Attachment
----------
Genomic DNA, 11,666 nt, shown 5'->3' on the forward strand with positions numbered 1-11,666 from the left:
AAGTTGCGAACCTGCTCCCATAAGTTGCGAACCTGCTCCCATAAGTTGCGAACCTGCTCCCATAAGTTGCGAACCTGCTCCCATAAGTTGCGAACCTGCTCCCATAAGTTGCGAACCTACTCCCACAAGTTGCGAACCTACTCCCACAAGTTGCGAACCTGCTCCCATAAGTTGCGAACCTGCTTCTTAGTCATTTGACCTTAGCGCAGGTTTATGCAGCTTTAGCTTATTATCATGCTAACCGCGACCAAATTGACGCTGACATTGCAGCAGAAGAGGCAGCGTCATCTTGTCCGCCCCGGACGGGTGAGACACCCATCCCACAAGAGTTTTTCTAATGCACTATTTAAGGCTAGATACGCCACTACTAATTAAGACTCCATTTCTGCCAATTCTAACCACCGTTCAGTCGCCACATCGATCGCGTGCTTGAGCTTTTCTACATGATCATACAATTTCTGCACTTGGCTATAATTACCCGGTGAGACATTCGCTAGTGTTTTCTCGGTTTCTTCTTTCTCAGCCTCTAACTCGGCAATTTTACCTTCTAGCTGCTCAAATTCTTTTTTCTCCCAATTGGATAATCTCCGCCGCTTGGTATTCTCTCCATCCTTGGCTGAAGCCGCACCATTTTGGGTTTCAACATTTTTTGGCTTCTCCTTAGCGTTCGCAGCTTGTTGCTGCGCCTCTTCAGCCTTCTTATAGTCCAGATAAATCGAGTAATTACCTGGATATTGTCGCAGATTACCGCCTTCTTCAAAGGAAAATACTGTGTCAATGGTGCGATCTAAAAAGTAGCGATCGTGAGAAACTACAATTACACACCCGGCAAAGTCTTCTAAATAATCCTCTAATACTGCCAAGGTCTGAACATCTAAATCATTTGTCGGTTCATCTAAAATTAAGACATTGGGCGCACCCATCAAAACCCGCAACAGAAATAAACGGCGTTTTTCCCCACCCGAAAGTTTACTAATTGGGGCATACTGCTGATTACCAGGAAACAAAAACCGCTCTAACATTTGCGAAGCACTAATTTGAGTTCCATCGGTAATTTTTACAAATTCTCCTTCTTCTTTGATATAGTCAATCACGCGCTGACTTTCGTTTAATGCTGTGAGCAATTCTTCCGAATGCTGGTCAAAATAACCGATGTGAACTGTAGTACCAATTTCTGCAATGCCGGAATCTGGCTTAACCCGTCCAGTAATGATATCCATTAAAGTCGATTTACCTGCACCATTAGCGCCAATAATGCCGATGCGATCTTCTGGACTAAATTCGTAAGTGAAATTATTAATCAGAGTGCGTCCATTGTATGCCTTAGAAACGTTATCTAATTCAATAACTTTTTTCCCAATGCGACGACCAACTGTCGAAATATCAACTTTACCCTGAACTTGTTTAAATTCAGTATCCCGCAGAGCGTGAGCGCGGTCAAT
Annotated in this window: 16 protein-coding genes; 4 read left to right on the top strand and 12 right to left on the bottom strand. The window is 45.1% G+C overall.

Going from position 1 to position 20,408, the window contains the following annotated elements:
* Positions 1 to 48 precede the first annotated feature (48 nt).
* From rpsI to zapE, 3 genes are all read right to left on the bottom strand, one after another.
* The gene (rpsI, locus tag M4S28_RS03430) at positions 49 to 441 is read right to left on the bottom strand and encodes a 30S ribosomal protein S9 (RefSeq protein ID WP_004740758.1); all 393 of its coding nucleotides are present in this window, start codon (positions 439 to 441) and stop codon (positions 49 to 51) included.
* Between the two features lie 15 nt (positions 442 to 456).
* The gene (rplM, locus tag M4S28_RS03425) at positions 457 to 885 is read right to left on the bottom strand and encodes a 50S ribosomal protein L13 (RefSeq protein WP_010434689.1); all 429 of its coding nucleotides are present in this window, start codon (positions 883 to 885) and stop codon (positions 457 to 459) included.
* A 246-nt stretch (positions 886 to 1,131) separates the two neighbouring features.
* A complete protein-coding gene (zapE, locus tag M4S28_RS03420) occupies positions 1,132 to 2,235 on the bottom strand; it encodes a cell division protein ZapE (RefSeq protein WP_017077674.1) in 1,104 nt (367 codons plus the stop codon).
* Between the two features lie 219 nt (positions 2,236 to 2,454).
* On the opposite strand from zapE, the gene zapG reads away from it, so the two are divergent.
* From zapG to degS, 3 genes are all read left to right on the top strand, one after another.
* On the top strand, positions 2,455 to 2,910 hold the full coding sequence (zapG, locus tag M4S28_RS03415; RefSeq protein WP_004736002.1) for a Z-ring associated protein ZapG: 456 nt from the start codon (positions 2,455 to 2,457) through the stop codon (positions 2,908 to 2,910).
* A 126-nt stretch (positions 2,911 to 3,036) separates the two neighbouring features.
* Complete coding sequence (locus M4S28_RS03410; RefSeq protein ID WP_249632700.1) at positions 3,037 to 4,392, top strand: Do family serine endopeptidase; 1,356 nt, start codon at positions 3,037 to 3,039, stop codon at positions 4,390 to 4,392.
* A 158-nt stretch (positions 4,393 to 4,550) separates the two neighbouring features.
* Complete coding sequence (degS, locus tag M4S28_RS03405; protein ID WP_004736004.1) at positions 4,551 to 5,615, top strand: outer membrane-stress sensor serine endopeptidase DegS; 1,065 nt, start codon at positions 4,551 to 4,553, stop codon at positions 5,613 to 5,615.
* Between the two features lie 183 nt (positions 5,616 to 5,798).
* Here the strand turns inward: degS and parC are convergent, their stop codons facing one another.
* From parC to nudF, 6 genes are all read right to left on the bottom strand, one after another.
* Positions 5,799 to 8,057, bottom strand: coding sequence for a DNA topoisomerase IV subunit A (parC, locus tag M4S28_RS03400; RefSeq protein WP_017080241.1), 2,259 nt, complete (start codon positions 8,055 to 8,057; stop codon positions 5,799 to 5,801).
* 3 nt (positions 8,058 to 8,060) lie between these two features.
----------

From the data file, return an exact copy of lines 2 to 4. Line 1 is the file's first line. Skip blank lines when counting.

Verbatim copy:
AAGTTGCGAACCTGCTCCCATAAGTTGCGAACCTGCTCCCATAAGTTGCGAACCTGCTCCCATAAGTTGCGAACCTGCTCCCATAAGTTGCGAACCTGCTCCCATAAGTTGCGAACCTACTCCCACAAGTTGCGAACCTACTCCCACAAGTTGCGAACCTGCTCCCATAAGTTGCGAACCTGCTTCTTAGTCATTTGACCTTAGCGCAGGTTTATGCAGCTTTAGCTTATTATCATGCTAACCGCGACCAAATTGACGCTGACATTGCAGCAGAAGAGGCAGCGTCATCTTGTCCGCCCCGGACGGGTGAGACACCCATCCCACAAGAGTTTTTCTAATGCACTATTTAAGGCTAGATACGCCACTACTAATTAAGACTCCATTTCTGCCAATTCTAACCACCGTTCAGTCGCCACATCGATCGCGTGCTTGAGCTTTTCTACATGATCATACAATTTCTGCACTTGGCTATAATTACCCGGTGAGACATTCGCTAGTGTTTTCTCGGTTTCTTCTTTCTCAGCCTCTAACTCGGCAATTTTACCTTCTAGCTGCTCAAATTCTTTTTTCTCCCAATTGGATAATCTCCGCCGCTTGGTATTCTCTCCATCCTTGGCTGAAGCCGCACCATTTTGGGTTTCAACATTTTTTGGCTTCTCCTTAGCGTTCGCAGCTTGTTGCTGCGCCTCTTCAGCCTTCTTATAGTCCAGATAAATCGAGTAATTACCTGGATATTGTCGCAGATTACCGCCTTCTTCAAAGGAAAATACTGTGTCAATGGTGCGATCTAAAAAGTAGCGATCGTGAGAAACTACAATTACACACCCGGCAAAGTCTTCTAAATAATCCTCTAATACTGCCAAGGTCTGAACATCTAAATCATTTGTCGGTTCATCTAAAATTAAGACATTGGGCGCACCCATCAAAACCCGCAACAGAAATAAACGGCGTTTTTCCCCACCCGAAAGTTTACTAATTGGGGCATACTGCTGATTACCAGGAAACAAAAACCGCTCTAACATTTGCGAAGCACTAATTTGAGTTCCATCGGTAATTTTTACAAATTCTCCTTCTTCTTTGATATAGTCAATCACGCGCTGACTTTCGTTTAATGCTGTGAGCAATTCTTCCGAATGCTGGTCAAAATAACCGATGTGAACTGTAGTACCAATTTCTGCAATGCCGGAATCTGGCTTAACCCGTCCAGTAATGATATCCATTAAAGTCGATTTACCTGCACCATTAGCGCCAATAATGCCGATGCGATCTTCTGGACTAAATTCGTAAGTGAAATTATTAATCAGAGTGCGTCCATTGTATGCCTTAGAAACGTTATCTAATTCAATAACTTTTTTCCCAATGCGACGACCAACTGTCGAAATATCAACTTTACCCTGAACTTGTTTAAATTCAGTATCCCGCAGAGCGTGAGCGCGGTCAAT
Annotated in this window: 16 protein-coding genes; 4 read left to right on the top strand and 12 right to left on the bottom strand. The window is 45.1% G+C overall.

Going from position 1 to position 20,408, the window contains the following annotated elements: